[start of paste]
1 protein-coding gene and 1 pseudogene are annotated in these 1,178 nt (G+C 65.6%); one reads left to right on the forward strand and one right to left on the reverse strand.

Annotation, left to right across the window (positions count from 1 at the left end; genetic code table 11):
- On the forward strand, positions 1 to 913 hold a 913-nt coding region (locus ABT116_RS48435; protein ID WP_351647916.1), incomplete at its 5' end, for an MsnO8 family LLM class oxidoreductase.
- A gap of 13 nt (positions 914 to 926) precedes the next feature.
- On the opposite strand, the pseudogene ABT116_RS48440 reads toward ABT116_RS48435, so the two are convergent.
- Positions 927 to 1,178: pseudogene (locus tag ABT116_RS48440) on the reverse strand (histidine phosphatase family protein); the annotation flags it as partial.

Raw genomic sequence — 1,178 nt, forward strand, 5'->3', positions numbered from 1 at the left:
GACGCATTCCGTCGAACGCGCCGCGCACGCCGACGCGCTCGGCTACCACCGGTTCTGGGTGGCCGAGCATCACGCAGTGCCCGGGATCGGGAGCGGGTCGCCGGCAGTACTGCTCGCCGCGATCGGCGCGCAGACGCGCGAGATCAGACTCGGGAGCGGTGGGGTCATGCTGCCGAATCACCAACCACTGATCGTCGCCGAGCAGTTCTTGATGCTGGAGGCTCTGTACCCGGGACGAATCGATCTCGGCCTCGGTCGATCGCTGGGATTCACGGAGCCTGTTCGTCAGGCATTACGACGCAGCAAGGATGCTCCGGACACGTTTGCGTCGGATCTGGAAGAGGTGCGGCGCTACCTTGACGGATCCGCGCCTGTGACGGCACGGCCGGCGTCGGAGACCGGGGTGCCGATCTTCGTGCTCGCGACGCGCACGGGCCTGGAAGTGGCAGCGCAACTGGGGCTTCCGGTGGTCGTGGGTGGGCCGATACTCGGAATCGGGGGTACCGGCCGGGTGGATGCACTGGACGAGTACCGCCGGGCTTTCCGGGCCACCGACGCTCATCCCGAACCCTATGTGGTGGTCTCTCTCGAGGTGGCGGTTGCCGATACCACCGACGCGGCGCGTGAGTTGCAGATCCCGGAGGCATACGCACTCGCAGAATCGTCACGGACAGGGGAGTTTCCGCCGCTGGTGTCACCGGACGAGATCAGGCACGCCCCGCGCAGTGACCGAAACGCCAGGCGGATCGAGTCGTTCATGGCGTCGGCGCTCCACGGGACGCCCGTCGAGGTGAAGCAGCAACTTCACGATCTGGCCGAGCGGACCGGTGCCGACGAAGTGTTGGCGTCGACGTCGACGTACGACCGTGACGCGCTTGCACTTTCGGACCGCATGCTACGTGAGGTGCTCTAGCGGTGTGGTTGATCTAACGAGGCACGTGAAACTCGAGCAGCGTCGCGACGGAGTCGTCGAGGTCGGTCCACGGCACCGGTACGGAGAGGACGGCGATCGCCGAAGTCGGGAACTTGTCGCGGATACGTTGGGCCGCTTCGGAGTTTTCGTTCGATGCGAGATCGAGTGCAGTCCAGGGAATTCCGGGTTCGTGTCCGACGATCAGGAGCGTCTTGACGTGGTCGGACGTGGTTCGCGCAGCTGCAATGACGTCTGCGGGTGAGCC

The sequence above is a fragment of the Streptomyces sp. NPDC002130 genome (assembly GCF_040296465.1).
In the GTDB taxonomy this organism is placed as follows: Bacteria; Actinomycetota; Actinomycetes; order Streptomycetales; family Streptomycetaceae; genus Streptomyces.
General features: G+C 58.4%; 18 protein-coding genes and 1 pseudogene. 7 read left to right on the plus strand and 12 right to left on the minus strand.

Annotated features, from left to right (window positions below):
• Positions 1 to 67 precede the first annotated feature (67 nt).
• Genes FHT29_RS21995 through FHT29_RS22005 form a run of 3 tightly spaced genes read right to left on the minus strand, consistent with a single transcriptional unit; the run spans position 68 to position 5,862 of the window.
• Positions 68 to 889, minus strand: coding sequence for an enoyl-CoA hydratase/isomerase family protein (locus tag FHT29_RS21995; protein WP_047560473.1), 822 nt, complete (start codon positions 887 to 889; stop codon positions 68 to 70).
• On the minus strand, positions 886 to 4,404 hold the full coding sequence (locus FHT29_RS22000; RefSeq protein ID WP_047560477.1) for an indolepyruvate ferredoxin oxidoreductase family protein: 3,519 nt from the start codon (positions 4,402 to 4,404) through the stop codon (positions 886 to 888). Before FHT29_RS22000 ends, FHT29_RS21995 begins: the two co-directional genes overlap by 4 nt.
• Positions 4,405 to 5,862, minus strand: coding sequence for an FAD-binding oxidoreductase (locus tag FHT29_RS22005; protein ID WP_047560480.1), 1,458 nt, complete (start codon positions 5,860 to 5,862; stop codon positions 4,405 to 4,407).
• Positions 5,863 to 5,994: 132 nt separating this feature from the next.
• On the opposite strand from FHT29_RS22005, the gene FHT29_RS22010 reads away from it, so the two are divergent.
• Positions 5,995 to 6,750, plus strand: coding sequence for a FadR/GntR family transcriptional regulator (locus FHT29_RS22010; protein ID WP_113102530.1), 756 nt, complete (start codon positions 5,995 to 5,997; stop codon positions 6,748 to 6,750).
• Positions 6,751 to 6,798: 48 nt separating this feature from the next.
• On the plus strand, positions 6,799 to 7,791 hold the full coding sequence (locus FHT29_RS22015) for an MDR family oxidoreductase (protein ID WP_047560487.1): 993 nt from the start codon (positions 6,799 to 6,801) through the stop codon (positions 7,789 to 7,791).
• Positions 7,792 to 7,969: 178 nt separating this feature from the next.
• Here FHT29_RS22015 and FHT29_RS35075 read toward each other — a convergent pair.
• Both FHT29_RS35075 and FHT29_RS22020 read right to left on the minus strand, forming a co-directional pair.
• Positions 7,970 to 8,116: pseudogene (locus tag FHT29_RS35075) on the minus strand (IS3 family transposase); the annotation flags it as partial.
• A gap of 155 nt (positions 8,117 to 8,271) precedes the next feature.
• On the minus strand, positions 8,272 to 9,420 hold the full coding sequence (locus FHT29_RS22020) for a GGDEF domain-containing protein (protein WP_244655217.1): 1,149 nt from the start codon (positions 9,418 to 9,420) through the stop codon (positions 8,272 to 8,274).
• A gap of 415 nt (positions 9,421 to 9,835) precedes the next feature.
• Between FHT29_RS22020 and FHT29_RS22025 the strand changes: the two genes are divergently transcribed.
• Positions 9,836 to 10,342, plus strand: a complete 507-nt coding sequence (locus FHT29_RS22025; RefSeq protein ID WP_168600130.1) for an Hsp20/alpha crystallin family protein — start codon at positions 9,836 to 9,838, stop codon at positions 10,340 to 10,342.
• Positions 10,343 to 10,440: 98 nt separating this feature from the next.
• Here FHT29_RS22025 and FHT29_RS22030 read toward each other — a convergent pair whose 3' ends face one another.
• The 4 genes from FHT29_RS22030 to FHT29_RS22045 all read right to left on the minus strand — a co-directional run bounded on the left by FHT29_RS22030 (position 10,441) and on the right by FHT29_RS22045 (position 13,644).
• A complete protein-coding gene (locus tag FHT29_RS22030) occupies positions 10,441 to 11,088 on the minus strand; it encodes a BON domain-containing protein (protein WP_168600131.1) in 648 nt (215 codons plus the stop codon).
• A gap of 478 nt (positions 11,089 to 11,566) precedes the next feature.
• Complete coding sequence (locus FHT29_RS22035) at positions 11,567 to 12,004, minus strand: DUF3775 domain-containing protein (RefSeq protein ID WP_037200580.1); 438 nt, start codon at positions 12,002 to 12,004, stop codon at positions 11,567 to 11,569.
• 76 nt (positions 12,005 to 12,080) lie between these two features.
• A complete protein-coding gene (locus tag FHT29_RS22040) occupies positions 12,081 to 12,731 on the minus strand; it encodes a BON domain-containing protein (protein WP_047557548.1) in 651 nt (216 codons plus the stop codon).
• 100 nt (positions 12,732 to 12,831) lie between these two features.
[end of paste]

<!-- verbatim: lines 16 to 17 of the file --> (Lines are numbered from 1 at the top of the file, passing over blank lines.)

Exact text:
• On the minus strand, positions 886 to 4,404 hold the full coding sequence (locus FHT29_RS22000; RefSeq protein ID WP_047560477.1) for an indolepyruvate ferredoxin oxidoreductase family protein: 3,519 nt from the start codon (positions 4,402 to 4,404) through the stop codon (positions 886 to 888). Before FHT29_RS22000 ends, FHT29_RS21995 begins: the two co-directional genes overlap by 4 nt.
• Positions 4,405 to 5,862, minus strand: coding sequence for an FAD-binding oxidoreductase (locus tag FHT29_RS22005; protein ID WP_047560480.1), 1,458 nt, complete (start codon positions 5,860 to 5,862; stop codon positions 4,405 to 4,407).